When you are considering cosmetic dentistry, you may come across information that sometimes refers to smile aesthetics and other information that refers to smile attractiveness. Sometimes these terms are used interchangeably, but they’re actually quite different, and understanding the difference will help you understand what cosmetic dentistry can and can’t do for you.

It will also help you understand how to talk to your dentist about these issues so that you’ll get the best results.

Understanding Smile Aesthetics

Smile aesthetics are the characteristics of your smile that can be objectively verified, either by pictures or by other measurements. These are the ways that we might describe the appearance of your smile in technical terms to help us understand the current appearance of your smile and the desired appearance of your smile. Most of the time, people are concerned about one of these 10 characteristics:

Tooth Color

Tooth color is probably the most common complaint that people have about the appearance of their teeth. Partly, it’s that we live in an age of teeth whitening and everyone wants to have whiter teeth. But it’s also partly that discolored teeth are a sign of age and possibly poor health.

Teeth can be attractive and aesthetic

Tooth Size

Tooth size is another common complaint. Maybe you wish your teeth were larger. Maybe you wish they were smaller. You might want the relative size of your teeth changed, such as making the central incisors larger than the lateral incisors. Porcelain veneers are a great approach to enlarging teeth.

Tooth Shape

You might think your teeth are the right height, but maybe they’re not wide enough. Or maybe they are chipped and worn. Or maybe they’re too square. Tooth reshaping can be done with porcelain veneers, dental bonding, or, sometimes, by removing material from your teeth.

Gum Display

Your gums are supposed to help frame your teeth. You should show a small amount of gums when you smile. Maybe people are unhappy because they either show too much of their gums or too little. We can reshape your teeth and contour your gums to make sure your teeth and gums are proportionate in your smile.

Smile Arc

Your lips, gums, and teeth work together to create the overall arc–or curve–of your smile. This curve is the area between your gum line and the biting edge of your teeth. Ideally, this curve should be largest in the middle and taper to the sides while rising slightly.

Cant

Cant is how dentists describe a tooth that is tilted. The tooth can be tilted inward or outward from the vertical. When teeth tilt in or out, it disrupts the appearance of your smile, and it can also make your bite less effective.

Rotated teeth are also a common cosmetic complaint. Both canted and rotated teeth can be corrected with orthodontics.

Spacing

Teeth should be close enough together that there’s no visible space between them. But they should also be far enough apart that they’re not crowding together. Both crowding and spacing are common cosmetic complaints.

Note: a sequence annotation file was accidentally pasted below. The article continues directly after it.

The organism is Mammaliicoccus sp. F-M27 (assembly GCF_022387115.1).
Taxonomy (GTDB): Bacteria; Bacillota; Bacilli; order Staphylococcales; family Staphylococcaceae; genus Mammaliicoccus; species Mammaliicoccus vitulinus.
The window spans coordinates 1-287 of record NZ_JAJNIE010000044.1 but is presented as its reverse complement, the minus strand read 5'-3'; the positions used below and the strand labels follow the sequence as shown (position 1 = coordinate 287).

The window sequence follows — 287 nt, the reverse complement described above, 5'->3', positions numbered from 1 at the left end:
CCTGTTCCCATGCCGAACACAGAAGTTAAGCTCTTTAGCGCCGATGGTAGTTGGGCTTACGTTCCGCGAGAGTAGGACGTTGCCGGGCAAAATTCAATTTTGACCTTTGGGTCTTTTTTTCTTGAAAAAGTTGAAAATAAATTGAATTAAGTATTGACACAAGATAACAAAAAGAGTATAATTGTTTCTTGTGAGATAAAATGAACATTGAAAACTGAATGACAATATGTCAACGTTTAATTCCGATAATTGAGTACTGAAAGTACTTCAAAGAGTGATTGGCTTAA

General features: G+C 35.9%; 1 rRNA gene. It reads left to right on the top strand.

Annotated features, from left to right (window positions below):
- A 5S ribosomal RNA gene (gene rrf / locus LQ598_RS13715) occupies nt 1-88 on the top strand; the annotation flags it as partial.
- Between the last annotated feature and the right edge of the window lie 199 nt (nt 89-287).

Overbite

Unlike primitive humans, most modern people have a slight overbite. This is considered natural and normal, and when someone has a different bite configuration, it looks off, whether this is an edge-on-edge bite or an underbite. Of course, an overbite can also be too large, too.

Dental Midline

The eye is constantly evaluating symmetry, and when it sees symmetry, the brain generally considers this more attractive. There’s a line of symmetry in your face that runs between your eyes, along the bridge of your nose, and all the way down to your chin. Your smile has to reflect this line of symmetry, so if your dental midline is off to one side, it can make your smile seem off.

Buccal Corridor

The buccal corridor is revealed when you smile: it’s the visible space between your cheeks and your teeth, where your smile arc tapers to darkness. The buccal corridor should look full of teeth, but it shouldn’t look too crowded.

If you are unhappy with the appearance of your smile, we can evaluate all these various characteristics and compare them to a database of ideal or normal smiles and get a good idea about how best to alter the aesthetics of your smile. But that doesn’t always tell us whether that will improve the attractiveness of your smile.

What Is Attractiveness?

While aesthetics is an objective quality that we can measure and make definitive pronouncements about (such as, your lateral incisor is canted 10 degrees off the vertical), attractiveness isn’t. Attractiveness is a subjective quality that varies from person to person, with each one having their own particular standards that no one else may share. Attractiveness is deeply personal, and you may not agree with anyone else’s assessment of the attractiveness of your smile. You may even disagree with your cosmetic dentist.

Do Attractiveness and Aesthetics Agree?

Attractiveness and aesthetics usually have a lot of overlap, but they’re not exactly identical. When you come to our office with a complaint about the appearance of your smile, we can usually see what you’re talking about and measure the aesthetic property that is responsible for your complaint. We can then design a treatment that will alter the aesthetics. We can guarantee that we’ll achieve a particular aesthetic value for your smile as we agreed upon.

But that doesn’t always mean we’ll be able to make your smile attractive in your eyes. We will talk  to you about the appearance of your smile, and try to translate your descriptions of attractiveness into measures of aesthetics. Once we’ve gotten aesthetic values for both your current smile and your desired smile, we’ll design a treatment plan that will achieve an aesthetic smile that hopefully you will think is attractive, too.

If you are considering cosmetic dentistry in or around Valdosta, GA, please call (229) 242-5511 today for an appointment with cosmetic dentist Dr. Nelson Clements.